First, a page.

In the Trenches: Remember Who the Adults Are at Camp

by Bob Ditter

Dear Bob,

Every summer, we have new staff who come to camp somewhat naive about the demands of being a counselor. No matter what we tell them about the long hours and the demands of working with campers, we feel like we haven't quite prepared them for the summer ahead. Do you have any advice or thoughts that we could share that might help counselors realize the awesome responsibility and opportunity they have working with our young people?

- Wondering in Wisconsin

Dear Wondering,

Nothing replaces experience as a teacher. I suspect many camp directors feel like you do, that no matter how well they have prepared their staff they could have used one more day! And despite your training efforts, there will always be some counselors who will say, "They never told me it would be like this!" That having been said, there are some thoughts I can share with staff.

Becoming a Memorable Counselor

As a staff person, think back to when you were younger. You probably knew adults - teachers, relatives, coaches, scout leaders, etc. - around whom you felt safe, nurtured, encouraged, or basically cared for. You probably also knew adults around whom you and your friends felt unsafe - adults who were critical, unpredictable, moody, or just made you feel wary, ashamed, or like you were a burden. Your campers can tell just from being with you and sensing how accepting and genuinely happy you are to be with them which category of adult you fall into.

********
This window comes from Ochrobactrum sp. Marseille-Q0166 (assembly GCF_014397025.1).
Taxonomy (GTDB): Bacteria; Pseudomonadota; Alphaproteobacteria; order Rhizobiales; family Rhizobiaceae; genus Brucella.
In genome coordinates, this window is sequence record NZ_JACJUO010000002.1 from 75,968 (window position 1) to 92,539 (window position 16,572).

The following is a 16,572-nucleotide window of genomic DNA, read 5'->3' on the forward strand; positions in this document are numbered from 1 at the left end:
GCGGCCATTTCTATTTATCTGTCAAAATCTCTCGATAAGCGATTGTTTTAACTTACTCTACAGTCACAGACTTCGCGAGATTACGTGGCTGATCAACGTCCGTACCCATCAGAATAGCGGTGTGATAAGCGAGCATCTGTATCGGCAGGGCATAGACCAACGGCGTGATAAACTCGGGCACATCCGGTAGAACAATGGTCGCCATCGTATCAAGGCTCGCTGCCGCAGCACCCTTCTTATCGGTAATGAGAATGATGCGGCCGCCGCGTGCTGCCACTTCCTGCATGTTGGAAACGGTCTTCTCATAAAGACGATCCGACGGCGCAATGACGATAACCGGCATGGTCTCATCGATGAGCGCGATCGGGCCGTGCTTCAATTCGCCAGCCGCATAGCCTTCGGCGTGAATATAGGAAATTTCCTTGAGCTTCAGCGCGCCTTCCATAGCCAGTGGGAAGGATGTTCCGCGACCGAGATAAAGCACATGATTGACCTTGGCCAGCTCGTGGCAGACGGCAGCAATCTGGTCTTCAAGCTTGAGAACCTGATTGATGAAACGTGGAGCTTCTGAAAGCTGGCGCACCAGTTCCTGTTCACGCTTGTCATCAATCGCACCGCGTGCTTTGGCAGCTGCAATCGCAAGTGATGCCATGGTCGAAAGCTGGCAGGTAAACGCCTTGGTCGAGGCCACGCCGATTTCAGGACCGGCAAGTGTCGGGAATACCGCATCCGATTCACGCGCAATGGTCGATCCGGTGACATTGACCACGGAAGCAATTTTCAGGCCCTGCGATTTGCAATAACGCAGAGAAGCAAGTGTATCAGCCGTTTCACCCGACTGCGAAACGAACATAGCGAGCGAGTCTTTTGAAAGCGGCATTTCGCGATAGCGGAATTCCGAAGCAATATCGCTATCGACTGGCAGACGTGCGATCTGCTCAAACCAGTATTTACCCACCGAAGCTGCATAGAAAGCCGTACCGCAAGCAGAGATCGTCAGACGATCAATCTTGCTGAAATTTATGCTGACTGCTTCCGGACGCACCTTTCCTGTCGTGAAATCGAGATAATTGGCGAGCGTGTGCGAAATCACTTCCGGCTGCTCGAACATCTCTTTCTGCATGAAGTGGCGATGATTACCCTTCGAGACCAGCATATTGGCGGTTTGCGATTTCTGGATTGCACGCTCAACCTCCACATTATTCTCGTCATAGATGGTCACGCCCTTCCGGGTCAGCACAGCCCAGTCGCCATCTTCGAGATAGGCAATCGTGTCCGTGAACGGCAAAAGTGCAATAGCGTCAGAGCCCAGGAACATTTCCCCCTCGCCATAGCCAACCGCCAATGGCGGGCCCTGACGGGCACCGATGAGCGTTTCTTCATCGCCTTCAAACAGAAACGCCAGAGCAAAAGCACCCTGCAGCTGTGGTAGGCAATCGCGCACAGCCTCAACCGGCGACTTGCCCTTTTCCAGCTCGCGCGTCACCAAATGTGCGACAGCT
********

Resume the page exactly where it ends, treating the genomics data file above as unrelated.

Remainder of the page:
Having spoken to thousands of campers over the years, I know that what leaves a positive impression on them are counselors who sincerely enjoy spending time with them, listen to them, and play with them. Campers also said that staff members who keep things emotionally safe and teach them something new or who lead them to be more successful are particularly memorable. That something new can be anything from how to make a new friend, to how to hold a lacrosse stick or put the right spin on a basketball, to how to use a new tool or how to overcome a fear of trying new things.

Notice that nowhere in this list do you find campers who say their favorite counselors are ones who let them do whatever they want. Though campers will often pressure you to let them do what they like, counselors who cave into this pressure are not only not memorable but may be compromising the physical and emotional sense of safety among campers. It is ironic that campers often ask to do the very things that later make them feel unsafe or out of control. One of the hardest things to remember when you are surrounded by children all summer is that you are the adult and that it is your sound judgement that often means the difference between a safe activity and one where a child gets seriously hurt - physically or emotionally.

Getting to Know Campers

Let me also share a few survival tips. Children who are strangers to one another need time to become comfortable before they can truly get along, cooperate, and perform at a high level. The time you take to get to know your charges and help them get to know one another will pay later when you are trying to guide them through clean-up or some other cooperative activity. Likewise, campers who know each other very well, either from past summers or from home, may need new challenges to grow beyond old loyalties and cliques.